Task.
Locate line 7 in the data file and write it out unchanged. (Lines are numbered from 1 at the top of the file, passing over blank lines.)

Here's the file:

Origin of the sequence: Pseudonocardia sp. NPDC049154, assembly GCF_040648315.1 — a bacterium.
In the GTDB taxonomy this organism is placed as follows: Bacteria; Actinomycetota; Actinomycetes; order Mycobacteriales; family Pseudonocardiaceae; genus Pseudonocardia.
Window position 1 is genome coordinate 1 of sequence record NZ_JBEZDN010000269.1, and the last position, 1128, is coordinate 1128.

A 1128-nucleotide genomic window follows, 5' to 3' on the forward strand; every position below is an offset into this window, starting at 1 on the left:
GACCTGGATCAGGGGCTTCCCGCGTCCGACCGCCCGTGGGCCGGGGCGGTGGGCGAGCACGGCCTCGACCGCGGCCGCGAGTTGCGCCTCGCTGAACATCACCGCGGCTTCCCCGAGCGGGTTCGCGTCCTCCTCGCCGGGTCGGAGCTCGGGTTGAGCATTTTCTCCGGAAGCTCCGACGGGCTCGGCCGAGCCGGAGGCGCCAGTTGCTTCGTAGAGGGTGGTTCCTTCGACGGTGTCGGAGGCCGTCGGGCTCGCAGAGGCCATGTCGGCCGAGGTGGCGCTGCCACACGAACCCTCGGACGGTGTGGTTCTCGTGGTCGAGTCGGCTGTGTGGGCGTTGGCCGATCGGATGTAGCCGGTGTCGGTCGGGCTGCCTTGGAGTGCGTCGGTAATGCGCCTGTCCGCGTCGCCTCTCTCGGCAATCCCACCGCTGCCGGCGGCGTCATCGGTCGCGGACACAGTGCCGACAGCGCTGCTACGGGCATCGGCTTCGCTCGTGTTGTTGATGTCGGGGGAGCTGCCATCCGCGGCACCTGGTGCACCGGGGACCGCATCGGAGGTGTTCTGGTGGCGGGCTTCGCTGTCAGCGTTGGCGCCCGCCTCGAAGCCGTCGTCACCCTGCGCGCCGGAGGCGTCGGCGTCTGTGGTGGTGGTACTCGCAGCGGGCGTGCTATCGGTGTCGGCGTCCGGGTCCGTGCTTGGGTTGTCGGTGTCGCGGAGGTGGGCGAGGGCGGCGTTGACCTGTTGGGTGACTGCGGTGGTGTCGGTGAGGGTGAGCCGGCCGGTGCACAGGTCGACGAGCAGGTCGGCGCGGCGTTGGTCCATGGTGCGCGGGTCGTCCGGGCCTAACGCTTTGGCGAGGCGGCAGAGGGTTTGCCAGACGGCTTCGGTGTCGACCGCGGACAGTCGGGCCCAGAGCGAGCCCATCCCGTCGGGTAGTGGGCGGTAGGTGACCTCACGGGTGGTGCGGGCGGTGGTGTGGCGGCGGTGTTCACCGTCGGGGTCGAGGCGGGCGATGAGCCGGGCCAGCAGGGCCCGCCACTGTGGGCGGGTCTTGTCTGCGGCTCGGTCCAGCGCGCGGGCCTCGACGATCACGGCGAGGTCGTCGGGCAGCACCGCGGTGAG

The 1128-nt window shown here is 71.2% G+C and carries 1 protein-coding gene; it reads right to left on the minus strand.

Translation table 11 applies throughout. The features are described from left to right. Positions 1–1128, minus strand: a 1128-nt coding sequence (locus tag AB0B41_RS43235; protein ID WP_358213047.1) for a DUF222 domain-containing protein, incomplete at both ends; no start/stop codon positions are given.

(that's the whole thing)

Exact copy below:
Translation table 11 applies throughout. The features are described from left to right. Positions 1–1128, minus strand: a 1128-nt coding sequence (locus tag AB0B41_RS43235; protein ID WP_358213047.1) for a DUF222 domain-containing protein, incomplete at both ends; no start/stop codon positions are given.